“North Korea is willing to go into phased denuclearization, but the issue is timing,” Kang said. “Three, five, 10 years — something like that. And they want some real, credible relationship with the U.S.”

The longer the timeline, the more opportunity there is for “anarchy” (as international relations scholars would call it) to come into play. Parties have a habit of reneging on past agreements, whether diplomats like it or not. (The Iran nuclear deal is a handy example.) There is no international super-government in place to enforce any promises that might be made in Singapore. Agreements must be upheld solely by the parties who constructed them, and they’re under constant stress from the weight of potential defection. So even if Trump and Kim agree on a deal in principle, there’s no guarantee it’d stick. “Broadly speaking, those guarantees are impossible,” Robert Powell, a Berkeley political scientist, told me. “You can sign treaties, but it doesn’t mean you’re going to execute them.”

You can also schedule meetings, but it doesn’t mean you’re going to attend them. The spasmodic lead-up to the summit — it was not even three weeks ago that Trump canceled the meeting — is a good example of how quickly things can be disassembled.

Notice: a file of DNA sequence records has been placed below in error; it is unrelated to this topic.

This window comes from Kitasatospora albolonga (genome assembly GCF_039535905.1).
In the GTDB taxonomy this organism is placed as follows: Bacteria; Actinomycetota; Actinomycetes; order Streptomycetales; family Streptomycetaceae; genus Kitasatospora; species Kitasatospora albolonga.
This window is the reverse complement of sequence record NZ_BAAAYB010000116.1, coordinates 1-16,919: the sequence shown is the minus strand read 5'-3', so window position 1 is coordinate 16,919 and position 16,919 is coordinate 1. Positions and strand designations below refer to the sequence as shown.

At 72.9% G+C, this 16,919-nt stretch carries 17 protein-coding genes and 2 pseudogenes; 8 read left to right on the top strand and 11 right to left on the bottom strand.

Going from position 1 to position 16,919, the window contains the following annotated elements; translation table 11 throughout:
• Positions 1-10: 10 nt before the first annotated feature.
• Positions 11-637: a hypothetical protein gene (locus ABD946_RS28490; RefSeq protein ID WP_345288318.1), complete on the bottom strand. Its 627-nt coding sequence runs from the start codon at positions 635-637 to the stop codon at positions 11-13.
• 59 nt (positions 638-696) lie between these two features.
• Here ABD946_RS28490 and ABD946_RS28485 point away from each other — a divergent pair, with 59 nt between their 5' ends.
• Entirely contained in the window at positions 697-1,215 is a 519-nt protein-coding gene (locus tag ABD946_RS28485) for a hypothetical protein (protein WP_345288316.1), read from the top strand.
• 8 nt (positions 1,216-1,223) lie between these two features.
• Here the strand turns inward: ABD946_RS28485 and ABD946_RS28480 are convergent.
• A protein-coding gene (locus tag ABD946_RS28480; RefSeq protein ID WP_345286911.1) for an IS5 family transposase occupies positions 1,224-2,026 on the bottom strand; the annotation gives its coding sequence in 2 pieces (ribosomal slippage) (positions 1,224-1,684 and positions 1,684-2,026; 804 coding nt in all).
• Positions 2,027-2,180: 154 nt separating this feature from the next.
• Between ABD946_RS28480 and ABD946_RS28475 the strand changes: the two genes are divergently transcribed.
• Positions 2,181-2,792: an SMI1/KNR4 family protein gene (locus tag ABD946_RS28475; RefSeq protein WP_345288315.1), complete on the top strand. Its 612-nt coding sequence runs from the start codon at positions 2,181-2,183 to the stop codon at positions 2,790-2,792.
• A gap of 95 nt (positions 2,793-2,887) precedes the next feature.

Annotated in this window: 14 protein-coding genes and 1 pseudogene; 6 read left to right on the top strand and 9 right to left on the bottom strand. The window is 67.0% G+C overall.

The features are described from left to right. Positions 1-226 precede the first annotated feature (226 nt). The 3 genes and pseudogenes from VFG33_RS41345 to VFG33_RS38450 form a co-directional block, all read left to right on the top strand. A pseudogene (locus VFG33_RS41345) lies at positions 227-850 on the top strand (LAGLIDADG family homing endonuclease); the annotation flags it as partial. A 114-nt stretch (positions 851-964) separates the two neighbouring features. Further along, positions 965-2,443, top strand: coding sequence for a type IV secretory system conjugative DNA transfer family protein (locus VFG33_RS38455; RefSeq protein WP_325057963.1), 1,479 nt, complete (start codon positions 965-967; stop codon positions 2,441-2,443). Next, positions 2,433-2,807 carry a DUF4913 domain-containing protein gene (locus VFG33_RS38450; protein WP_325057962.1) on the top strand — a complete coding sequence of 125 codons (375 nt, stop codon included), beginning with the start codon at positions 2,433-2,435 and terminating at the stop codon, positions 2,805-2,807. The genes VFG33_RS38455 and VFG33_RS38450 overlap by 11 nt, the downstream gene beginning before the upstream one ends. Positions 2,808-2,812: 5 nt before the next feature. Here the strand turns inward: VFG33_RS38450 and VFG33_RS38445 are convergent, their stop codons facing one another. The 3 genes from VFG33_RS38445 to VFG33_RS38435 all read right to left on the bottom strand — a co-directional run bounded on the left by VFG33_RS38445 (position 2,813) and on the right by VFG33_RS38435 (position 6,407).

At the summit, Trump’s capriciousness will meet North Korea’s steady endurance. The mere occurrence of the Singapore meeting can be seen as a long-sought victory for North Korea. The country had, Kang said, been engaged in slow, piecemeal nuclearization for decades. They decided to accelerate the process. It all culminated about 18 months ago, shortly before Trump was sworn in, when Kim claimed in a New Year’s speech that the country had tested a hydrogen bomb and entered the final stage of preparation for a test launch of an intercontinental ballistic missile. “This provided a powerful military guarantee for defending the destiny of the country and nation,” Kim said. This new military might “drove the imperialists … into an ignominious defeat, and remarkably raised the strategic position of our country,” he added.